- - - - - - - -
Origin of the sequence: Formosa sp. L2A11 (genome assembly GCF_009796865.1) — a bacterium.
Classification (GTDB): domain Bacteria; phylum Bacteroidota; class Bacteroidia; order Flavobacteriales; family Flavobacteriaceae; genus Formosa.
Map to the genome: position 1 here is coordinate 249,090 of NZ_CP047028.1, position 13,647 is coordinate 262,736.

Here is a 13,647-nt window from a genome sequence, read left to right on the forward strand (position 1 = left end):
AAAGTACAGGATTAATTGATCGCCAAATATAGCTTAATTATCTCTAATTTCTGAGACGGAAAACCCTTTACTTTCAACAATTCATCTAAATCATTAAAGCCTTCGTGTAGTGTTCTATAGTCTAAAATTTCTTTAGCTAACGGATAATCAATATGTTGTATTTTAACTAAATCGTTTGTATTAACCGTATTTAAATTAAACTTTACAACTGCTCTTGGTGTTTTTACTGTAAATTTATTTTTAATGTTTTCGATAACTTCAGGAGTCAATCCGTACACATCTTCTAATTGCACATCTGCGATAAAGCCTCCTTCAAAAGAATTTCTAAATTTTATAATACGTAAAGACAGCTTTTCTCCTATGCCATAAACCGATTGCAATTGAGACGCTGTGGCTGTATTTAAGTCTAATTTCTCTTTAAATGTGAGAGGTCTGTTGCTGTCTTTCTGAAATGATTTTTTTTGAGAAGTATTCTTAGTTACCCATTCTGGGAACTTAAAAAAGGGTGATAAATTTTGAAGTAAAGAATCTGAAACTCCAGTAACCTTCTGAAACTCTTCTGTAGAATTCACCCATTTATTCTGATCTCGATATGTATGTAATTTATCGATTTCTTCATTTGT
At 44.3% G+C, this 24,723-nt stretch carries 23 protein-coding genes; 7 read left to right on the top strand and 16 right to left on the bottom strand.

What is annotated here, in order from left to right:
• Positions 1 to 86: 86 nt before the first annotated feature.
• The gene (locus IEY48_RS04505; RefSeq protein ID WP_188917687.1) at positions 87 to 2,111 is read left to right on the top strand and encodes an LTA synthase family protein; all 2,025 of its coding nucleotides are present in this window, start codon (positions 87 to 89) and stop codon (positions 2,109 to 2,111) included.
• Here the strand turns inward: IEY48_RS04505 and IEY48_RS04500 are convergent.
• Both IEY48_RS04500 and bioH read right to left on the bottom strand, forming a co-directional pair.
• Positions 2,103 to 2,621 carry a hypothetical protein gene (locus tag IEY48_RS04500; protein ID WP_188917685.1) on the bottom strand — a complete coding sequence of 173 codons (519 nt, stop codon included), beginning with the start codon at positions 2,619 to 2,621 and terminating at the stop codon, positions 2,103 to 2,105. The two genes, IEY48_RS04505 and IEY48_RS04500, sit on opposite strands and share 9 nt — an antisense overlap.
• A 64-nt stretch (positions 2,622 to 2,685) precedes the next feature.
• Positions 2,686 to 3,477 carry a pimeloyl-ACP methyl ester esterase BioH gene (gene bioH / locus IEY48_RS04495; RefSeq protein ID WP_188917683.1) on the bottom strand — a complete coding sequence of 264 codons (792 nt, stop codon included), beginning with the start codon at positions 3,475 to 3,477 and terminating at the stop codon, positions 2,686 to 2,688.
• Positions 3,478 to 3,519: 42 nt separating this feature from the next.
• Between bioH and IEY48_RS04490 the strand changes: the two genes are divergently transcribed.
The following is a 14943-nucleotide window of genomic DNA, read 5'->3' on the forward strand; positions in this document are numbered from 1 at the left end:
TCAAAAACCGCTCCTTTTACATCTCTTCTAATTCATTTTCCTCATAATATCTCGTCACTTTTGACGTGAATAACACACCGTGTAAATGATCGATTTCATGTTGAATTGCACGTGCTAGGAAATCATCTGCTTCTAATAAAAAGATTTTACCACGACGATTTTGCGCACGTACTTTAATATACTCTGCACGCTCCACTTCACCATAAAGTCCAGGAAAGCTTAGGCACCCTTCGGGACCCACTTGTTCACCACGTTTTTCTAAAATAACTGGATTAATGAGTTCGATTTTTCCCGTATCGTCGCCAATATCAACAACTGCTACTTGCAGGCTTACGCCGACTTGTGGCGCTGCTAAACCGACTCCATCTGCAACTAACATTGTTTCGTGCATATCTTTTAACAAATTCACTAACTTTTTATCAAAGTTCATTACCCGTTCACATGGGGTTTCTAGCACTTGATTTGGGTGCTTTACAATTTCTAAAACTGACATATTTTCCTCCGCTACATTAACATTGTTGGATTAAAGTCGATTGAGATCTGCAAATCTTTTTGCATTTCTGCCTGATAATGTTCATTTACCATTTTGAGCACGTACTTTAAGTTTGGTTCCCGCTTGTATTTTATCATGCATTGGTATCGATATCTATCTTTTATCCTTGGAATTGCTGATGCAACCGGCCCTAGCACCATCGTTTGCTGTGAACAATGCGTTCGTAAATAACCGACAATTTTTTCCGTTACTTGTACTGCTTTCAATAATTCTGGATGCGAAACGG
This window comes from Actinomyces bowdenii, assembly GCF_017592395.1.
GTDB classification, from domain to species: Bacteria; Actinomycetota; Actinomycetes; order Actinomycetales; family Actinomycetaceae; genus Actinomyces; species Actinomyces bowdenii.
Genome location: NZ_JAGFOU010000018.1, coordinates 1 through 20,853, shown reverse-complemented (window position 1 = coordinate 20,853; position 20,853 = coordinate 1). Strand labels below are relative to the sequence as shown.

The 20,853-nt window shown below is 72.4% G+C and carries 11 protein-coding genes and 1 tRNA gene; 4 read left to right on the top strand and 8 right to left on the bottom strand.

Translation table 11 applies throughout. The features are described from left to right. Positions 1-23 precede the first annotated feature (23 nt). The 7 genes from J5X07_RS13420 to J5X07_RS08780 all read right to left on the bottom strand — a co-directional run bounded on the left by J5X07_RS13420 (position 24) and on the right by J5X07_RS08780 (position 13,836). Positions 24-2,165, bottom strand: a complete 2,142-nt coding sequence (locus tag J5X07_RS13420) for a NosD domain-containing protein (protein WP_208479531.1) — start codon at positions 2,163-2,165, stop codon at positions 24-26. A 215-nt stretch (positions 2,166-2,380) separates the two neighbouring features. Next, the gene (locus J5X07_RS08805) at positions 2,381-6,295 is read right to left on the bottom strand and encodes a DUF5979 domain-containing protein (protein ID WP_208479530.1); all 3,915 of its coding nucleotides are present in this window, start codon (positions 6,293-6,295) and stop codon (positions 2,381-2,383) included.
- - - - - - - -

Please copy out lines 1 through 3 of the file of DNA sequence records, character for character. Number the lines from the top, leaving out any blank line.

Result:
Origin of the sequence: Formosa sp. L2A11 (genome assembly GCF_009796865.1) — a bacterium.
Classification (GTDB): domain Bacteria; phylum Bacteroidota; class Bacteroidia; order Flavobacteriales; family Flavobacteriaceae; genus Formosa.
Map to the genome: position 1 here is coordinate 249,090 of NZ_CP047028.1, position 13,647 is coordinate 262,736.